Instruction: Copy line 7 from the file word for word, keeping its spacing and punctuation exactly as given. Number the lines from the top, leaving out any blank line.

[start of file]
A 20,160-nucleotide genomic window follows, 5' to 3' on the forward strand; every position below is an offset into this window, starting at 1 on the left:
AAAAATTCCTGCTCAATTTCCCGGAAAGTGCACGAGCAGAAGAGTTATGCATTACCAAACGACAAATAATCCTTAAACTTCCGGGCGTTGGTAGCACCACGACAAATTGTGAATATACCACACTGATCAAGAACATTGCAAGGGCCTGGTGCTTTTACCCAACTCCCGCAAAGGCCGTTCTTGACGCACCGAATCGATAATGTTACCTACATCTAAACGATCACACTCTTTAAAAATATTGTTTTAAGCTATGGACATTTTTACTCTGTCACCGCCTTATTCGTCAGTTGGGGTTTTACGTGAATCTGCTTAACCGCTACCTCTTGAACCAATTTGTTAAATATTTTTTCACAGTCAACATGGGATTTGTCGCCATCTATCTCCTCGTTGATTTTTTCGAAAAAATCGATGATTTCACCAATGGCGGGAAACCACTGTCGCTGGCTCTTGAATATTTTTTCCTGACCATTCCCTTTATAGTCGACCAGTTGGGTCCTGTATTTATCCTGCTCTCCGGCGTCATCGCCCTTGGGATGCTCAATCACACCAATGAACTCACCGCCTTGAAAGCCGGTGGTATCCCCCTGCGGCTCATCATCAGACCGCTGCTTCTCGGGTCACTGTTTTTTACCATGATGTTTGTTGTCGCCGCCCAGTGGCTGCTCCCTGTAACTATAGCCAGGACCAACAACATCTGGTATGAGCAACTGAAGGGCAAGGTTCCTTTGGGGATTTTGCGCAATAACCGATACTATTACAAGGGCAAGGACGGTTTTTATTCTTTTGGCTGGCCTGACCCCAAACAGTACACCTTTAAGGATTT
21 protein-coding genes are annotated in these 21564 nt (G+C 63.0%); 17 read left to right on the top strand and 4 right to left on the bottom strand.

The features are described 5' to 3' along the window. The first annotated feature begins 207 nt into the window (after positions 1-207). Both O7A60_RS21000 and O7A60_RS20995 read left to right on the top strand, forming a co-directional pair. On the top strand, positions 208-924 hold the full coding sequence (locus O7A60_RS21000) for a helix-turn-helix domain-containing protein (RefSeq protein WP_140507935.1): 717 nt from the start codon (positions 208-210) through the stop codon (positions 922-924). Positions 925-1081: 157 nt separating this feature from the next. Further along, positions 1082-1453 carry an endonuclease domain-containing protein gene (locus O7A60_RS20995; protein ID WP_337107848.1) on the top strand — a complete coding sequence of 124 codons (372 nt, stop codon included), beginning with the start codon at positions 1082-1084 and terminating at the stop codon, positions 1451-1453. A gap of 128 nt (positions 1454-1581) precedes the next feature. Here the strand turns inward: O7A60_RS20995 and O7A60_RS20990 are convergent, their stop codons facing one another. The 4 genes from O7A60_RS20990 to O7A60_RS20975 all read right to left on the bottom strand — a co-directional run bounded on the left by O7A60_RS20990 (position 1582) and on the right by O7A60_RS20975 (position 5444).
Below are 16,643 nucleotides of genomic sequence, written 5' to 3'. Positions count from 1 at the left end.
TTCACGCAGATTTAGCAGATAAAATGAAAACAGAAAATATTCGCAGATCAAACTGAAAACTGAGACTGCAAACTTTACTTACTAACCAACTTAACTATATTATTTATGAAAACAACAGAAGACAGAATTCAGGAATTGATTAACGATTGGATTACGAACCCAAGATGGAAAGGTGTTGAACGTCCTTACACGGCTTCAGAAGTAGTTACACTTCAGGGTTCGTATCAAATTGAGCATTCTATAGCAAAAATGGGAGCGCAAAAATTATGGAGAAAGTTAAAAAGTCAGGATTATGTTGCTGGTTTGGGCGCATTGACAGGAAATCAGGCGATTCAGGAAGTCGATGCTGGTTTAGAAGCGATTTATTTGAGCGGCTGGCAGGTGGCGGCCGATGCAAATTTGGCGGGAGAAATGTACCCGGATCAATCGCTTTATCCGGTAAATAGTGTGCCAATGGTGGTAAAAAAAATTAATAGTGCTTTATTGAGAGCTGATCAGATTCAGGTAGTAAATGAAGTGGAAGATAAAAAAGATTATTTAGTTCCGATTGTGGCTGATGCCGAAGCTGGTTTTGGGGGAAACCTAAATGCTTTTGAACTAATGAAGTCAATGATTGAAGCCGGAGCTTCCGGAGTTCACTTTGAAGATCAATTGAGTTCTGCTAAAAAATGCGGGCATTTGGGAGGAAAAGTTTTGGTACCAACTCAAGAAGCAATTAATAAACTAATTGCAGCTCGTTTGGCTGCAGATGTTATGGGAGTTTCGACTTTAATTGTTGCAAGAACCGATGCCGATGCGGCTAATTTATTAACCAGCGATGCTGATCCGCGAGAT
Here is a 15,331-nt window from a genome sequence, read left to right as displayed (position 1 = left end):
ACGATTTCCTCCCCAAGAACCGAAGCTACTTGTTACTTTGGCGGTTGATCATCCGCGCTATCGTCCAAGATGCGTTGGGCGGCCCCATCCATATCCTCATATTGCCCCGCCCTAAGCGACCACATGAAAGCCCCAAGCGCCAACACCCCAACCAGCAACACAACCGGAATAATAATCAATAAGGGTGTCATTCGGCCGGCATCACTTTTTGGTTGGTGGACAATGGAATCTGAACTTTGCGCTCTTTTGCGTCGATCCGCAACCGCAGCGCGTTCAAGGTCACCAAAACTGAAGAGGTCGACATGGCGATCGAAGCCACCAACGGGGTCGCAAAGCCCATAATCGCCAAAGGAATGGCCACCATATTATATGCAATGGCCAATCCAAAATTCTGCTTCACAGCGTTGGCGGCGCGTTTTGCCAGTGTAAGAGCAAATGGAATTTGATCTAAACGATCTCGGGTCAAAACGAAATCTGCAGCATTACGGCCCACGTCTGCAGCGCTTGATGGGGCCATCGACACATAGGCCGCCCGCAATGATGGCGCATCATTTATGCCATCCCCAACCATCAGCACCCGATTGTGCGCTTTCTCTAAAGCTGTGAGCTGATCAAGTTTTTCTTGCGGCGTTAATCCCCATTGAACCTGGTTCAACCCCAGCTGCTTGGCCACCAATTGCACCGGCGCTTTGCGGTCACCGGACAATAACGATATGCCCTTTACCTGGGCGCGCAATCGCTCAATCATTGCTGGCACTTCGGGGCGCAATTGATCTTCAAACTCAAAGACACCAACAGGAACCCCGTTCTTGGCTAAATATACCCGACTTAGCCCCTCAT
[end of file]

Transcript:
Here is a 15,331-nt window from a genome sequence, read left to right as displayed (position 1 = left end):